- Wear supportive clothes. I personally love Baobei’s Sculpt & Recovery Postpartum Leggings, Bloomers and UpSpring’s C-Panty.
- SLEEP. Nope. Not kidding.
- If you’re one of those blessed people who can “nap when the baby naps”, I envy you and urge you to do it!
- If you’re like me and haven’t taken a nap since a late night in college necessitated it, what do you do?
- You will be amazed at what a difference just 4 hours of uninterrupted sleep can make!
- What works well for our family is my husband taking the first middle of the night feeding some nights. Other people being able to feed your baby is one of the big benefits of introducing bottles early (even just for occasional use).
- I stopped pumping in the middle of the night and have found that my supply has been okay. I’m uncomfortable come morning, but it beats pumping in the middle of the night. If you need to pump, set an alarm to wake you up after 4 (maybe even 5!) hours.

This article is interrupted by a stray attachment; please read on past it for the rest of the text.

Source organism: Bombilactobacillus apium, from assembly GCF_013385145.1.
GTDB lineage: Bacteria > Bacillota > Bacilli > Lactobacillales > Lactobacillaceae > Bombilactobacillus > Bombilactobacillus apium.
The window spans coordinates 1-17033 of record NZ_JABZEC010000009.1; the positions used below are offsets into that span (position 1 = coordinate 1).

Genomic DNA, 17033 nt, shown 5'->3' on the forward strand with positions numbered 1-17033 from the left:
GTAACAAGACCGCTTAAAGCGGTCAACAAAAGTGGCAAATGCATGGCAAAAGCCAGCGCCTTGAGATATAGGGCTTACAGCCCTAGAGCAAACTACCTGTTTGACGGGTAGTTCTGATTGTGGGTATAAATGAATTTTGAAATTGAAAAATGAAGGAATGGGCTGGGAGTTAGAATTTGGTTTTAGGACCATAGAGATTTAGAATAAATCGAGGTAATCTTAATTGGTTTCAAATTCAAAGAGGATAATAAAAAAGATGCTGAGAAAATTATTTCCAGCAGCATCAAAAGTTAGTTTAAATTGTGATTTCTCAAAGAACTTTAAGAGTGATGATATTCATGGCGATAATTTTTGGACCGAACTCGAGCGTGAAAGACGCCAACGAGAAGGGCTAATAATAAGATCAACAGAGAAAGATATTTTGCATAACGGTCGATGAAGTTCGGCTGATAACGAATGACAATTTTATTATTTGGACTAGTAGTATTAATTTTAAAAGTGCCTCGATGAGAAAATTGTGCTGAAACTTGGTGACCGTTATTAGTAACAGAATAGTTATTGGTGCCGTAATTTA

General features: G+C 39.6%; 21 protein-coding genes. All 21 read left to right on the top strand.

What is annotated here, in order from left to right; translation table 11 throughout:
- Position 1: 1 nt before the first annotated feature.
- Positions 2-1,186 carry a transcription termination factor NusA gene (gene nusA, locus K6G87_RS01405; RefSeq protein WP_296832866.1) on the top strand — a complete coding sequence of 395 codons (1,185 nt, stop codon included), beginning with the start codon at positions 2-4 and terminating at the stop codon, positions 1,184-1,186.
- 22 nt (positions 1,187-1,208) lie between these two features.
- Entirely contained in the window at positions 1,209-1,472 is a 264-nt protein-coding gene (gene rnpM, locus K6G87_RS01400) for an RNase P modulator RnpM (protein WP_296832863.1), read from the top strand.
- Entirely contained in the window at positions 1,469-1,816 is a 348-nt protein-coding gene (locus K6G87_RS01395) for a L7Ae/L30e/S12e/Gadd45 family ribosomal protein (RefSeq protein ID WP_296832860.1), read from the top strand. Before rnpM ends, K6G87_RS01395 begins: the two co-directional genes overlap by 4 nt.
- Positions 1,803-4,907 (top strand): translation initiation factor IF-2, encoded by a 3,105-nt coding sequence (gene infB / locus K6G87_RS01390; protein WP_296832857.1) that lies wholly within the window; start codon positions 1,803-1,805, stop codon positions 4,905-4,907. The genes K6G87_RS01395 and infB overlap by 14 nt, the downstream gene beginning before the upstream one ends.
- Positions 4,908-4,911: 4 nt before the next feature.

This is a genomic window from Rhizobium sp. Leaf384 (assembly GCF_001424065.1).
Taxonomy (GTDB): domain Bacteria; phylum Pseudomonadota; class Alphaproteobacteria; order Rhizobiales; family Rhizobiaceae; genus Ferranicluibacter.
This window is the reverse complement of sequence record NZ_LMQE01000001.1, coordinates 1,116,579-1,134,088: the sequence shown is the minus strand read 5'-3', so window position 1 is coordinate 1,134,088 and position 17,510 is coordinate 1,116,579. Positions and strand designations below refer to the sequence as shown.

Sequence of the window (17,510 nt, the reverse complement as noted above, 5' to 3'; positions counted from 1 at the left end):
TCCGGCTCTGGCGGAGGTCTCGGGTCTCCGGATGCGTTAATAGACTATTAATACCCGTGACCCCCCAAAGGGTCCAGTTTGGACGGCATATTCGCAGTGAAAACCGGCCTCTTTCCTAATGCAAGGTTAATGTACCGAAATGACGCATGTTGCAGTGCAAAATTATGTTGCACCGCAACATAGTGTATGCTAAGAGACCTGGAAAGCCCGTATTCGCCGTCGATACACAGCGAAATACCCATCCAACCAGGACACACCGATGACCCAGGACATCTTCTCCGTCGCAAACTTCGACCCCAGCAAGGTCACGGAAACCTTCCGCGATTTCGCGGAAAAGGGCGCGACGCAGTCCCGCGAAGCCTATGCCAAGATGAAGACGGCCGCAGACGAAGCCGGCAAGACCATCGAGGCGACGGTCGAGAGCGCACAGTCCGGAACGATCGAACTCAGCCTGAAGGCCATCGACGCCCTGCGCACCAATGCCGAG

- This is also where Moms on Call’s 0-6 Month resources come in! Everyone will be sleeping through the night before you know it!
- Use your support system and let people help you! Take them up on their offers to bring meals, run errands for you, take your older kids for a few hours, etc. People do truly want to help and when else are you going to have an excuse to take a nap in the middle of the day or binge-watch Schitt’s Creek?!
THE NEXT FEW MONTHS (once approved by your doctor)
- Work with a Pelvic Floor Physical Therapist to help your body recover fully and correctly.
- Continue to follow Moms on Call’s methodology to keep those predictable, consistent routines in place and enjoy watching your baby grow!
- Ease back into things and give yourself grace!